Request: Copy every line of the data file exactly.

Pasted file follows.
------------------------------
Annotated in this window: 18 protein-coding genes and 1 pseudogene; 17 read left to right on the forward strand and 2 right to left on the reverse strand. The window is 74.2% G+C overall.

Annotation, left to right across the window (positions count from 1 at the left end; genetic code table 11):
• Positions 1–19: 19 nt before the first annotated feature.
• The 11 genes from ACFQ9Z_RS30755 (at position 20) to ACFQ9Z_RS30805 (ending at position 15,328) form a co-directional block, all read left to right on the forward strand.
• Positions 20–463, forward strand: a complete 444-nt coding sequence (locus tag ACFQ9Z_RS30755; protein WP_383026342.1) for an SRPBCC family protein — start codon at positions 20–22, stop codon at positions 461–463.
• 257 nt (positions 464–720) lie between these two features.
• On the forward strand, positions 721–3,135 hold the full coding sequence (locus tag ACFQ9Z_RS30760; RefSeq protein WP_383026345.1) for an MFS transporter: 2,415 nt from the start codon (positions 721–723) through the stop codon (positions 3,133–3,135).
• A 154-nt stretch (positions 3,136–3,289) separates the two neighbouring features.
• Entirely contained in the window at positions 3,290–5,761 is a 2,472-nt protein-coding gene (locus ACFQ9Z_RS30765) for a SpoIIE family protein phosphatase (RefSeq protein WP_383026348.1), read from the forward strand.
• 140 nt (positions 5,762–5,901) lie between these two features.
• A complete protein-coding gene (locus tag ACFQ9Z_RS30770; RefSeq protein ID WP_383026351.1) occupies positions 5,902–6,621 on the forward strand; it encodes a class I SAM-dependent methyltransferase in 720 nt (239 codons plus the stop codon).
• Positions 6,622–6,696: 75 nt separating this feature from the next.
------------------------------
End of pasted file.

Annotated in this window: 18 protein-coding genes and 1 pseudogene; 17 read left to right on the forward strand and 2 right to left on the reverse strand. The window is 74.2% G+C overall.

Annotation, left to right across the window (positions count from 1 at the left end; genetic code table 11):
• Positions 1–19: 19 nt before the first annotated feature.
• The 11 genes from ACFQ9Z_RS30755 (at position 20) to ACFQ9Z_RS30805 (ending at position 15,328) form a co-directional block, all read left to right on the forward strand.
• Positions 20–463, forward strand: a complete 444-nt coding sequence (locus tag ACFQ9Z_RS30755; protein WP_383026342.1) for an SRPBCC family protein — start codon at positions 20–22, stop codon at positions 461–463.
• 257 nt (positions 464–720) lie between these two features.
• On the forward strand, positions 721–3,135 hold the full coding sequence (locus tag ACFQ9Z_RS30760; RefSeq protein WP_383026345.1) for an MFS transporter: 2,415 nt from the start codon (positions 721–723) through the stop codon (positions 3,133–3,135).
• A 154-nt stretch (positions 3,136–3,289) separates the two neighbouring features.
• Entirely contained in the window at positions 3,290–5,761 is a 2,472-nt protein-coding gene (locus ACFQ9Z_RS30765) for a SpoIIE family protein phosphatase (RefSeq protein WP_383026348.1), read from the forward strand.
• 140 nt (positions 5,762–5,901) lie between these two features.
• A complete protein-coding gene (locus tag ACFQ9Z_RS30770; RefSeq protein ID WP_383026351.1) occupies positions 5,902–6,621 on the forward strand; it encodes a class I SAM-dependent methyltransferase in 720 nt (239 codons plus the stop codon).
• Positions 6,622–6,696: 75 nt separating this feature from the next.